Despite one of the most massive money printing efforts in the history of the world, no jobs have been created in months. As the cartoon video nearby explains in hilarious detail, Ben Bernanke has lied to Americans about inflation. It is rampant and can be seen today inflating the price of assets in a new bubble by all who are willing to look.
Interest rates other than the Fed Funds rate are starting to ramp up. How will that play out in the real estate market as droves of ARMs begin to reset, sending monthly mortgage payments soaring while unemployment still hangs at lofty levels? The Sears strategy for Christmas sales is layaway, which generates no cash flow. Does that sound like a smart strategy for business to you, when your customers are looking at drastically higher living expenses a few months down the road?
Meanwhile, in Washington the president is focused more on scoring cheap political victories during the lame-duck session than on straightening out the damage that the federal government has done to the economy. As John Fund notes, the lame-duck congressional session was supposedly put to bed by the 20th amendment, which sent Congress home in January. The amendment’s writers figured no one in Congress would want to take the long train ride back to Washington after Thanksgiving, only to head right back out before Christmas. They didn’t anticipate air travel. This is a constitutional issue that should be dealt with by the next Congress.
The president used the lame-duck to make political hay, but other than the deal worked out on tax rates, nothing substantial was done. And with that deal, the president set himself up for some serious debating in 2012. As Ross Kaminsky writes in The American Spectator:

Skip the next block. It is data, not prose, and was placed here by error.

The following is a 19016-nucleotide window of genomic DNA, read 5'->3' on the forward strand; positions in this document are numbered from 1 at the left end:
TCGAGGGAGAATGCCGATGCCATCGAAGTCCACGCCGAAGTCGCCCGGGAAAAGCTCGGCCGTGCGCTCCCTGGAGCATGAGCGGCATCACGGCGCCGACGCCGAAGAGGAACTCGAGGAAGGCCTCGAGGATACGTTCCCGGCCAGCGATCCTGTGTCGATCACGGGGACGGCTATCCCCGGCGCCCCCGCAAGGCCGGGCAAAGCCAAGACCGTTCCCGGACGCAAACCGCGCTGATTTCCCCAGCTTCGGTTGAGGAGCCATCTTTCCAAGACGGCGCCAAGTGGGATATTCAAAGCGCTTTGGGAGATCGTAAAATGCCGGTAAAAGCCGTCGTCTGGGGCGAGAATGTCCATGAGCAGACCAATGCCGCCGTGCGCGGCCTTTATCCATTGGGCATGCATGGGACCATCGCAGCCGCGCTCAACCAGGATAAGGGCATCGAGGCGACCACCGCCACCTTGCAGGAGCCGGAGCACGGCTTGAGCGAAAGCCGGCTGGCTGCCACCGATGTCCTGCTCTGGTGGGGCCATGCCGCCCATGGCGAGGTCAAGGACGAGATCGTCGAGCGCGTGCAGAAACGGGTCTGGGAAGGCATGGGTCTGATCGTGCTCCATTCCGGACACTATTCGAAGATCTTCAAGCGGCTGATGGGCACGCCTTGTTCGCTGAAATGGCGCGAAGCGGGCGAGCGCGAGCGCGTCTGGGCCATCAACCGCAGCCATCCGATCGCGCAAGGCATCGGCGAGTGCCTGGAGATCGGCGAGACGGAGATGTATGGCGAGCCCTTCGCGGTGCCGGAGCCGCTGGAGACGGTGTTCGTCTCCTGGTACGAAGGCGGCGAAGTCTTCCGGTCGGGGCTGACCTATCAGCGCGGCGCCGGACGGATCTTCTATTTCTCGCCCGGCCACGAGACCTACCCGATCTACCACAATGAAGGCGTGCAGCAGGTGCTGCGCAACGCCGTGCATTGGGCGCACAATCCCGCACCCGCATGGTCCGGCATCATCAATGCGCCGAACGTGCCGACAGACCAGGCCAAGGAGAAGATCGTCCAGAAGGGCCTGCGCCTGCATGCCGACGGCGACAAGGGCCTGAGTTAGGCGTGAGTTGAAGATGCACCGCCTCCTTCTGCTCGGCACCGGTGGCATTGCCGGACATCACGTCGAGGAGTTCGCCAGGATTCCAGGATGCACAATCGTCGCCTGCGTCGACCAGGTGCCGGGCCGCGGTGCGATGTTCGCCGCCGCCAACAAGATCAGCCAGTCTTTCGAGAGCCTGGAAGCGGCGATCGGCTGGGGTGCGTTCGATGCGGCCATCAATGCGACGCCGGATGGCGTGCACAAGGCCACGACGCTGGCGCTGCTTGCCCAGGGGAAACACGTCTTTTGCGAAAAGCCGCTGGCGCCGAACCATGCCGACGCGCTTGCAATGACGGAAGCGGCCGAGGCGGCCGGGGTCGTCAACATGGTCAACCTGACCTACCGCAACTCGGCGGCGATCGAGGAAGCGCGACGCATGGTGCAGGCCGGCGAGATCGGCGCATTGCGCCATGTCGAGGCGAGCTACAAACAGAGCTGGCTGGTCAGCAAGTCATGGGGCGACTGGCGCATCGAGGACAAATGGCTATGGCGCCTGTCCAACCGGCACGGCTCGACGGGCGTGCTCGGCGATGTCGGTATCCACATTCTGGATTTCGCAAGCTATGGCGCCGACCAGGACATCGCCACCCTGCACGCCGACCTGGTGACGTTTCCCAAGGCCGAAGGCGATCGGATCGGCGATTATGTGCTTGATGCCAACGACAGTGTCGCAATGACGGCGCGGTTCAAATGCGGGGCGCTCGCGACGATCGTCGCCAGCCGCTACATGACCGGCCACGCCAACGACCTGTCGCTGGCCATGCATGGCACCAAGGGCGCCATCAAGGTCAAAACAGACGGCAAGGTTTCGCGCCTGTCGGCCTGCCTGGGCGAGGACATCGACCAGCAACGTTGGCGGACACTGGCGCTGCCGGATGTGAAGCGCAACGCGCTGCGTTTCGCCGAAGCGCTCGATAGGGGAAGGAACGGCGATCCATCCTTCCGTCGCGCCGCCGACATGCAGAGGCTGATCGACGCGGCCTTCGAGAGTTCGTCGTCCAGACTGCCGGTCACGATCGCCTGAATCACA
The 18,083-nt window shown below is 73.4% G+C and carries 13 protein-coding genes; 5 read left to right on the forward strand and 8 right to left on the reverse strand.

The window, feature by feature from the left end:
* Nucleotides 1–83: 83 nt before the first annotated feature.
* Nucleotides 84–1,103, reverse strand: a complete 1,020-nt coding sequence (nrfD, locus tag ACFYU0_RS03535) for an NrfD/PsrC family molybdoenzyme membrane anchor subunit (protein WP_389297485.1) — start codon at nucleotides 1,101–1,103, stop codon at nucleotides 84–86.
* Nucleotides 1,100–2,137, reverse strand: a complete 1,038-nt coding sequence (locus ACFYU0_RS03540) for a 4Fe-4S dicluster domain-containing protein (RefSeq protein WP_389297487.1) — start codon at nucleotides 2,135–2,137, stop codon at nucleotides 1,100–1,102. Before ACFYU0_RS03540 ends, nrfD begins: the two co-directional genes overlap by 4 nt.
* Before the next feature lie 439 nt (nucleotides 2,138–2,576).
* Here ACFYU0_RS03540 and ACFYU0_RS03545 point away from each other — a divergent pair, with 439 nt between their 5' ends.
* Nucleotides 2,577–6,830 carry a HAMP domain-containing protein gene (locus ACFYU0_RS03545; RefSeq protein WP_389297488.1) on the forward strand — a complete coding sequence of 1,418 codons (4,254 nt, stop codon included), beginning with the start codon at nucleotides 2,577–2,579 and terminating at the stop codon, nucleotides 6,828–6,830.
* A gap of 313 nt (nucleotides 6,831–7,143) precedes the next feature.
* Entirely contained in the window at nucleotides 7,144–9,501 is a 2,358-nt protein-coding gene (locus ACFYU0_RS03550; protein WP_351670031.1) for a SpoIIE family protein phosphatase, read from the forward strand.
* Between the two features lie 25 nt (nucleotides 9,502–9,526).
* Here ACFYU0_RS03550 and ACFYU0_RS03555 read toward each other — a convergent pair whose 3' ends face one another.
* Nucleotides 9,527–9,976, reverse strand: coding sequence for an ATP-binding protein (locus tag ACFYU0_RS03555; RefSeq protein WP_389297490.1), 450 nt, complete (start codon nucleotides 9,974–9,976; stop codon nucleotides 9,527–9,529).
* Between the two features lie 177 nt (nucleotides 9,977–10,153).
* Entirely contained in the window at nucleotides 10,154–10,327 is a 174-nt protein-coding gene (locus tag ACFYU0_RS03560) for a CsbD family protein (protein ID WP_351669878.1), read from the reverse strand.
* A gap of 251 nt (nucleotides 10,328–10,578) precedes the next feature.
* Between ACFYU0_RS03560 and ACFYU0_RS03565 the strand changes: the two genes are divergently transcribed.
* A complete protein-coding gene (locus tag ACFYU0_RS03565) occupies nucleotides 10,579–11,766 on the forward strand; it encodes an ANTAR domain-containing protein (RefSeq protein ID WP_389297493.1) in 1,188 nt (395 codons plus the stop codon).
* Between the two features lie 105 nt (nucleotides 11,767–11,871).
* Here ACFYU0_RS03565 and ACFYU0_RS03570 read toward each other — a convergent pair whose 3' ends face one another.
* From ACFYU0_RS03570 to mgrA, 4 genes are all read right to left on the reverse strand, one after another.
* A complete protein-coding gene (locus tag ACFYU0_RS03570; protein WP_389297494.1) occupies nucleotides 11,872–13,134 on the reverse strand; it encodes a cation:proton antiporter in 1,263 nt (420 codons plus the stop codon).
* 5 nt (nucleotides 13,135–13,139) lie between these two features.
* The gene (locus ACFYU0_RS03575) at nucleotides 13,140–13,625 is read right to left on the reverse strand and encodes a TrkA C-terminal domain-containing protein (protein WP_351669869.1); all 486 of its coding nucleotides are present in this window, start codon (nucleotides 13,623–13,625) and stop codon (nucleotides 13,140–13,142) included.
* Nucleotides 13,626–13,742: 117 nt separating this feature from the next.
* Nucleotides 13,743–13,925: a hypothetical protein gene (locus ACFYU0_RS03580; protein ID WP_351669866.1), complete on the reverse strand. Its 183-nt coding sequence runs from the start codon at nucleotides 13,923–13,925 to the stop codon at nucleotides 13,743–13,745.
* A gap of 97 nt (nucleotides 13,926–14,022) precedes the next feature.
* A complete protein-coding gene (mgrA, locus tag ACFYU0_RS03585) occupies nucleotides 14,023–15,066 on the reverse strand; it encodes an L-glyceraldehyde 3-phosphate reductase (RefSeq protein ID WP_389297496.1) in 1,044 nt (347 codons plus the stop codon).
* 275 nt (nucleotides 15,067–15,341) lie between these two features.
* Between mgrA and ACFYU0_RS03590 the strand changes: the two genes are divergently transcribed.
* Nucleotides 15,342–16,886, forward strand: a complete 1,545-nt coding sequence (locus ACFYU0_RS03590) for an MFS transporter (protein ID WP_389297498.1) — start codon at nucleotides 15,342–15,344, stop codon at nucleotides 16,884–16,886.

With Obama on record as (still) opposing that extension for the upper bracket but nevertheless agreeing to it, he’s put himself in a nearly no-win situation going into that critical debate in 2012. If the economy is going badly, he may try to argue “see, the tax cuts didn’t help,” but that argument is a loser among everyone but the far left. Nobody gets punished like incumbents for persistent unemployment. If the economy is going well, Obama may try to argue “now that we’re back on track, we don’t need to give this gift to rich people,” but that argument won’t work because the facts on the ground will lead people to understand implicitly that lower tax rates, even on the evil rich, are good for everyone who would like to be employed.
Though the repeal of DADT, ratification of New Start and the passage 9/11 First Responders bill will earn the president points among certain constituencies going into 2012, none address the real issues that will dominate the election cycle. Americans will be focused on the same issues in 2012 that they were in 2010, cutting the size of government, starting with a repeal of Obamacare. Spending and taxes are paramount, and changes in both will only be accepted if they serve to reduce the two.
Obamacare may not make it to 2012. Judges Vinson and Hudson are capable of putting a few nails in the coffin and America will continue to see the judicial battles waged over Obamacare’s finer points for another two years to be sure. The battle highlights an oft-overlooked problem in American politics, liberal judges. If the lawsuits against Obamacare come up against a Supreme Court stacked with a liberal bias, Americans will be looking at unbridled government overreach for decades to come. However, if Justice Kennedy holds true to the conservative territory he has staked out in recent decisions Obamacare may be stricken from the U.S. code.
Senators will be asked to confirm numerous Obama-appointed judges in the near future. Obama has had 62 of his nominated judges confirmed in his two years in office. Democrats are holding it against Republicans that President Bush had 100 of his nominations confirmed in his first two years, but in a congressional session that couldn’t even find time to pass a budget, is it any wonder that the Senate couldn’t find time to vet and confirm an extra 38 judges? Perhaps in the next two years Senate Majority Leader Harry Reid (responsible for scheduling in the Senate) won’t bog down the process with transformational liberal legislation like Cap and Trade and Card Check, and will instead focus on running the country. But don’t count on it.